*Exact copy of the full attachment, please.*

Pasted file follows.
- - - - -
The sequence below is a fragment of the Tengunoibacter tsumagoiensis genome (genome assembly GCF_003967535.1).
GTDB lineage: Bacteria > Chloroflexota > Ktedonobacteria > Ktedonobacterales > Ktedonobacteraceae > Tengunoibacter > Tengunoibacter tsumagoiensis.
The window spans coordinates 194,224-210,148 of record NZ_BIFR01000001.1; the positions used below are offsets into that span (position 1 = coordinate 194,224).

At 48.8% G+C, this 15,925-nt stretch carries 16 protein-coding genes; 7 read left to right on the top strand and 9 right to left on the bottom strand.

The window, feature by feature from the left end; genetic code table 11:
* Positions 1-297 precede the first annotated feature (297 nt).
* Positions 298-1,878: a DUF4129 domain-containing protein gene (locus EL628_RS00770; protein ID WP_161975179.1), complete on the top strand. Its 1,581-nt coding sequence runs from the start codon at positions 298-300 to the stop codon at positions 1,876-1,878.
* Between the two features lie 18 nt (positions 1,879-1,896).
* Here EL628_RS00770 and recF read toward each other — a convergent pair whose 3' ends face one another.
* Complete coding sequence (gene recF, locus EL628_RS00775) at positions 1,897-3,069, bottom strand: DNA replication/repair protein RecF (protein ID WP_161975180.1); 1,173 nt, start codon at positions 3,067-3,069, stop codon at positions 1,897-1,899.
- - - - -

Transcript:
The sequence below is a fragment of the Tengunoibacter tsumagoiensis genome (genome assembly GCF_003967535.1).
GTDB lineage: Bacteria > Chloroflexota > Ktedonobacteria > Ktedonobacterales > Ktedonobacteraceae > Tengunoibacter > Tengunoibacter tsumagoiensis.
The window spans coordinates 194,224-210,148 of record NZ_BIFR01000001.1; the positions used below are offsets into that span (position 1 = coordinate 194,224).

At 48.8% G+C, this 15,925-nt stretch carries 16 protein-coding genes; 7 read left to right on the top strand and 9 right to left on the bottom strand.

The window, feature by feature from the left end; genetic code table 11:
* Positions 1-297 precede the first annotated feature (297 nt).
* Positions 298-1,878: a DUF4129 domain-containing protein gene (locus EL628_RS00770; protein ID WP_161975179.1), complete on the top strand. Its 1,581-nt coding sequence runs from the start codon at positions 298-300 to the stop codon at positions 1,876-1,878.
* Between the two features lie 18 nt (positions 1,879-1,896).
* Here EL628_RS00770 and recF read toward each other — a convergent pair whose 3' ends face one another.
* Complete coding sequence (gene recF, locus EL628_RS00775) at positions 1,897-3,069, bottom strand: DNA replication/repair protein RecF (protein ID WP_161975180.1); 1,173 nt, start codon at positions 3,067-3,069, stop codon at positions 1,897-1,899.